“The problem is the history is very hidden in New York, and it took decades to find the African Burial Ground and to build proper monuments,” Craemer said. “Then there is a mansion, the Morris-Jumel Mansion, that is the oldest building in New York where slaves were also kept. And yeah, there’s very little in the exhibit about (New York’s history with slavery). But once you start digging into it, it’s everywhere.”

Morris-Jumel Mansion / Universal History Archive/Universal Images Group via Getty Images

In New York state, by the 1800s, almost every businessperson had a stake in the slave trade. New York-based banks sold securities that would fund expanding slave plantations. And large, well-known insurance companies, which still operate today in the state, sold policies to slave owners that would ensure compensation if slaves were killed or injured.

A few of the large companies in the state that profited off of slavery confirmed by the United States Citizens Recovery Initiative Alliance and other sources include: Aetna, JPMorgan Chase & Co., New York Life Insurance Co., Domino Sugar, United States Life Insurance Company of New York, Citibank, Brown Brothers Harriman, Tiffany & Co., Columbia University and Advance Publications.

Even after legal slavery was finally abolished in 1827, the beliefs of Black inferiority remained embedded in the institutions of New York state. When the federal Civil Rights Act became law in 1875, which guaranteed the equality of African Americans and prohibited discrimination in public institutions, Black New Yorkers would use it to challenge discriminatory practices in the state.

In 1883, the Civil Rights Act of 1875 was ruled unconstitutional in New York after a series of five cases, known as the Civil Rights Cases, where acts of discrimination against Black people regarding public accommodations were brought to the U.S. Supreme Court. This ruling opened the door for private citizens to discriminate against people of color.

The New York State Bar Association’s Task Force on Racism, Social Equity and the Law released a report this year that studied the racial wealth gap in the state. Lillian Moy, who is a co-chair of the task force, highlighted some of the laws that enforced segregation.

“I was surprised to learn that in some of the boroughs, that local laws, which determine a lot of how schools operate, they allowed separate but equal schools in post-Reconstruction,” Moy said. “And it was held up in Brooklyn, in the late 1800s, but it took new legislation to end educational segregation in around 1900. And still, that allowed rural school districts outside of the cities to continue to run segregated schools. And during this period, of course, housing continued to be largely segregated in a variety of ways.”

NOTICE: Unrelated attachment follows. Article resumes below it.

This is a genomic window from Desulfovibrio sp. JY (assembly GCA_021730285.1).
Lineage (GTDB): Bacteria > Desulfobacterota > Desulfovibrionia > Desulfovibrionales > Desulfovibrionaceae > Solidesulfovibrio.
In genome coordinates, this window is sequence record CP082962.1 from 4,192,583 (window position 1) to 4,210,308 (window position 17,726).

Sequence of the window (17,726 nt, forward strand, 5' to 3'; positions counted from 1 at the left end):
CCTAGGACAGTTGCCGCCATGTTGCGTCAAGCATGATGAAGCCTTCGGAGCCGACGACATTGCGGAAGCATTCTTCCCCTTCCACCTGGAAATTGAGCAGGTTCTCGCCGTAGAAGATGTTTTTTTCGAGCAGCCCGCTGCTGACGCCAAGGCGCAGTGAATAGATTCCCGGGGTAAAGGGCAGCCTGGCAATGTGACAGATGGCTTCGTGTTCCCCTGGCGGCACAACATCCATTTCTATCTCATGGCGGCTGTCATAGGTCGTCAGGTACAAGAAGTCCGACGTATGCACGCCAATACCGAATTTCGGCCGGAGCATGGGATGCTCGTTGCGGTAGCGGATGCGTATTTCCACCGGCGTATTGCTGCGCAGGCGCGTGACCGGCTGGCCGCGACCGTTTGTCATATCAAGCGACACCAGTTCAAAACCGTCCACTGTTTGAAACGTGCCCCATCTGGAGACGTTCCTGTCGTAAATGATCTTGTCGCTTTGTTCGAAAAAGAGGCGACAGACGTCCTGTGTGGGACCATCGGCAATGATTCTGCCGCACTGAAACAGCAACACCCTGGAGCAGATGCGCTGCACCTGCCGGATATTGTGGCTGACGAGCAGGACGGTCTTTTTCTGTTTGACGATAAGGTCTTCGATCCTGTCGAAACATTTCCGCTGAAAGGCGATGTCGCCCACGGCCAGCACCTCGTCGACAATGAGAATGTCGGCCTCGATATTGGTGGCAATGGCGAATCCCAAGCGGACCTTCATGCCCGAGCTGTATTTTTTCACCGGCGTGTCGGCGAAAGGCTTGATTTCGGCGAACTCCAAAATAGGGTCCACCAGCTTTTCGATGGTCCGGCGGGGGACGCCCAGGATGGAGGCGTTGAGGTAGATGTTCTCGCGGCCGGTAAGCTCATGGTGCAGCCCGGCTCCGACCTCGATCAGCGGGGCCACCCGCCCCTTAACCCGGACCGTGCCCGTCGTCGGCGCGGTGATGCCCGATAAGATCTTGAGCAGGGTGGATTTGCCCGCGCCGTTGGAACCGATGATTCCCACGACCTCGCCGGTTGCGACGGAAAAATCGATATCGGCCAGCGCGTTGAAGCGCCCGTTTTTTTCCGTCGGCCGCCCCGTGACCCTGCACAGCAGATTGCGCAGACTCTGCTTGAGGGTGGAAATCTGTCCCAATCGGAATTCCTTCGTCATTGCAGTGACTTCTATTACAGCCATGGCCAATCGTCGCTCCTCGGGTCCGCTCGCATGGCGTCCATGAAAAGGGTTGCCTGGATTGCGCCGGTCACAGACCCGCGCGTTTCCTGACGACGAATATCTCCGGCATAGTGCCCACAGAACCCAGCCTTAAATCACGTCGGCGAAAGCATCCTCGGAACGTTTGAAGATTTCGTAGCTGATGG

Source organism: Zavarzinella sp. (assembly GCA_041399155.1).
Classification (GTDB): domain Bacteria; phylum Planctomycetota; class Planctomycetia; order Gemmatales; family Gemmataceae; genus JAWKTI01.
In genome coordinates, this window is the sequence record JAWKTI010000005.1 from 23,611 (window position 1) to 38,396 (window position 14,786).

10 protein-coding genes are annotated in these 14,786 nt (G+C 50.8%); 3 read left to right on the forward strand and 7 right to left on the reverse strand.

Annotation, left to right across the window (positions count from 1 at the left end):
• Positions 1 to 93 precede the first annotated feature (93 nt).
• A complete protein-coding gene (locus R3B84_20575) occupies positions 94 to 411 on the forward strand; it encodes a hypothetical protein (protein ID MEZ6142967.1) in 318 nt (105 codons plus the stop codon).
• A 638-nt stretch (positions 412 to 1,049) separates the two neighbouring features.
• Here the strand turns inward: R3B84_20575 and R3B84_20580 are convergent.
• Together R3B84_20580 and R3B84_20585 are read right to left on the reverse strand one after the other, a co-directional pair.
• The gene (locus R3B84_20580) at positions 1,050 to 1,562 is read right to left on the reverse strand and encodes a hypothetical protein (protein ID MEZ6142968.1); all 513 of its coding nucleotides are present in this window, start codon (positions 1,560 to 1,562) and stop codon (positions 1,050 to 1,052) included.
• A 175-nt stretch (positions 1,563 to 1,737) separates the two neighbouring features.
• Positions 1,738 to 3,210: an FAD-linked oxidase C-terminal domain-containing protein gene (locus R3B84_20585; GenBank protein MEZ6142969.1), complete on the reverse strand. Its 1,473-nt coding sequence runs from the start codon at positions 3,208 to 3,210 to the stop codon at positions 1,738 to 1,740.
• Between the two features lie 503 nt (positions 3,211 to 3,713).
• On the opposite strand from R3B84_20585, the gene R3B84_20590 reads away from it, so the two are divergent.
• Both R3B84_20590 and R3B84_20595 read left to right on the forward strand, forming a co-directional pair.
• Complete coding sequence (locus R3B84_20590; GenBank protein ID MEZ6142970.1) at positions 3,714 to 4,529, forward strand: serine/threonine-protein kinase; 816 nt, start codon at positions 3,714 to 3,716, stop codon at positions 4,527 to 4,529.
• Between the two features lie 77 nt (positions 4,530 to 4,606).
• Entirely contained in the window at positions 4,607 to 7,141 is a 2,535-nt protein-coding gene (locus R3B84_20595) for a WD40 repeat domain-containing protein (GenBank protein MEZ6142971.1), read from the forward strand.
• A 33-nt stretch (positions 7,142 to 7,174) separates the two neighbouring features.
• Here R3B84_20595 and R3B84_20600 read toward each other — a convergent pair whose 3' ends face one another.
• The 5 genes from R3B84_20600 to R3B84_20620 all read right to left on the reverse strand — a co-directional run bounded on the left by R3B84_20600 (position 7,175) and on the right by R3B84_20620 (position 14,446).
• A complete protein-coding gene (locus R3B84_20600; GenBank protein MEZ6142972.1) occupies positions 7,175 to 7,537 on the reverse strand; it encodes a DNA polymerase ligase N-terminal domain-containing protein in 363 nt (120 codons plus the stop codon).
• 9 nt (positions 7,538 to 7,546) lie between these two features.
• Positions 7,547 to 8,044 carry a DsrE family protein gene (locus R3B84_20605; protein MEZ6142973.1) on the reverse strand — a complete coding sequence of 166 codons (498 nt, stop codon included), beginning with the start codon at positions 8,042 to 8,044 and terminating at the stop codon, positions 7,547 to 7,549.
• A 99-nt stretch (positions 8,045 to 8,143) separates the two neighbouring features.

You can still see the ripple effects from those laws today in the city. In New York City public schools, 83% of Black students attend a school that is 90% nonwhite, and 34% of white students attend a school that is over half white. New York City has the most segregated schools in the nation for Black students, and one of the main causes is segregation in neighborhoods. A total of 95% of Black residents in New York live in a county that is highly segregated from white people.

Practices like redlining, which started in the 1930s, where neighborhoods in New York City that contained Black residents were deemed “hazardous” and not worthy enough for investment, also had visible impacts that’s still present today. Areas in Harlem and Washington Heights, which were redlined neighborhoods, still suffer from poorer living conditions compared to the areas that were greenlined around Central Park and midtown Manhattan, which still contains a large number of white residents.

Segregation protest in New York / Bettmann Archive/Getty Images

The reparations debate

Although creating a reparations commission in the state has garnered support, including from New York City Mayor Eric Adams, debates on what reparations should look like and who should receive them are more difficult and nuanced.

“I don’t see it as just a one time, here’s, you know, half a million dollars or $200,000, to every Black person who descended from slavery,” said Annette Wilcox, a volunteer at The United States Freedmen Project, a nonprofit organization. “I see something where the goal is to undo the damage that was done that has reduced the position of the American freedmen in the state.”